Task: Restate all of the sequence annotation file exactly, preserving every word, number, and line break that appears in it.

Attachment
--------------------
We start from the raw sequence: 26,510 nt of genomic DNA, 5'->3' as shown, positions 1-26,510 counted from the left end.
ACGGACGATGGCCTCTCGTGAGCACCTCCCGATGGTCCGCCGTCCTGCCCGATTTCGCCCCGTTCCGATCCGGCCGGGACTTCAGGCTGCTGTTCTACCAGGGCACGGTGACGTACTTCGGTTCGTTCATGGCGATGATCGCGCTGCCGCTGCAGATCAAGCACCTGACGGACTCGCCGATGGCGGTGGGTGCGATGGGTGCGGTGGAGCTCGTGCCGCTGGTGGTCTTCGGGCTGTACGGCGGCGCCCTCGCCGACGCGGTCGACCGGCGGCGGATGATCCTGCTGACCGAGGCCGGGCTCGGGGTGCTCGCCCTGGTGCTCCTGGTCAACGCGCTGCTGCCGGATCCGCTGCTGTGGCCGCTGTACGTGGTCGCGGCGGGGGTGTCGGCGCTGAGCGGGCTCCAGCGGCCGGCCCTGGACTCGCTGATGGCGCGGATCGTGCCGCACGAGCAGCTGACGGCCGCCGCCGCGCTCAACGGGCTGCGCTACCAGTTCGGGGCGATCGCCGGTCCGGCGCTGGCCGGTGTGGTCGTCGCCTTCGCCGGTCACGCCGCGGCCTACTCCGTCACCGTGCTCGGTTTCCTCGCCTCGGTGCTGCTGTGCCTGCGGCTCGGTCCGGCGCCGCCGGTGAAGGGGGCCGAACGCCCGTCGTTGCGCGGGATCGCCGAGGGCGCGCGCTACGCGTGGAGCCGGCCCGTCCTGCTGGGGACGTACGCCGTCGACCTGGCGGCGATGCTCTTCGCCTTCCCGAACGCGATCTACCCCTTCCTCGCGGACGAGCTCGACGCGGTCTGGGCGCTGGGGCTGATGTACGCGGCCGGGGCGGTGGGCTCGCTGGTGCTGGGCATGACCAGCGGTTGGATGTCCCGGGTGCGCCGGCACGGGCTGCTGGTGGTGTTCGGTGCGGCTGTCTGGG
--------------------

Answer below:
We start from the raw sequence: 26,510 nt of genomic DNA, 5'->3' as shown, positions 1-26,510 counted from the left end.
ACGGACGATGGCCTCTCGTGAGCACCTCCCGATGGTCCGCCGTCCTGCCCGATTTCGCCCCGTTCCGATCCGGCCGGGACTTCAGGCTGCTGTTCTACCAGGGCACGGTGACGTACTTCGGTTCGTTCATGGCGATGATCGCGCTGCCGCTGCAGATCAAGCACCTGACGGACTCGCCGATGGCGGTGGGTGCGATGGGTGCGGTGGAGCTCGTGCCGCTGGTGGTCTTCGGGCTGTACGGCGGCGCCCTCGCCGACGCGGTCGACCGGCGGCGGATGATCCTGCTGACCGAGGCCGGGCTCGGGGTGCTCGCCCTGGTGCTCCTGGTCAACGCGCTGCTGCCGGATCCGCTGCTGTGGCCGCTGTACGTGGTCGCGGCGGGGGTGTCGGCGCTGAGCGGGCTCCAGCGGCCGGCCCTGGACTCGCTGATGGCGCGGATCGTGCCGCACGAGCAGCTGACGGCCGCCGCCGCGCTCAACGGGCTGCGCTACCAGTTCGGGGCGATCGCCGGTCCGGCGCTGGCCGGTGTGGTCGTCGCCTTCGCCGGTCACGCCGCGGCCTACTCCGTCACCGTGCTCGGTTTCCTCGCCTCGGTGCTGCTGTGCCTGCGGCTCGGTCCGGCGCCGCCGGTGAAGGGGGCCGAACGCCCGTCGTTGCGCGGGATCGCCGAGGGCGCGCGCTACGCGTGGAGCCGGCCCGTCCTGCTGGGGACGTACGCCGTCGACCTGGCGGCGATGCTCTTCGCCTTCCCGAACGCGATCTACCCCTTCCTCGCGGACGAGCTCGACGCGGTCTGGGCGCTGGGGCTGATGTACGCGGCCGGGGCGGTGGGCTCGCTGGTGCTGGGCATGACCAGCGGTTGGATGTCCCGGGTGCGCCGGCACGGGCTGCTGGTGGTGTTCGGTGCGGCTGTCTGGG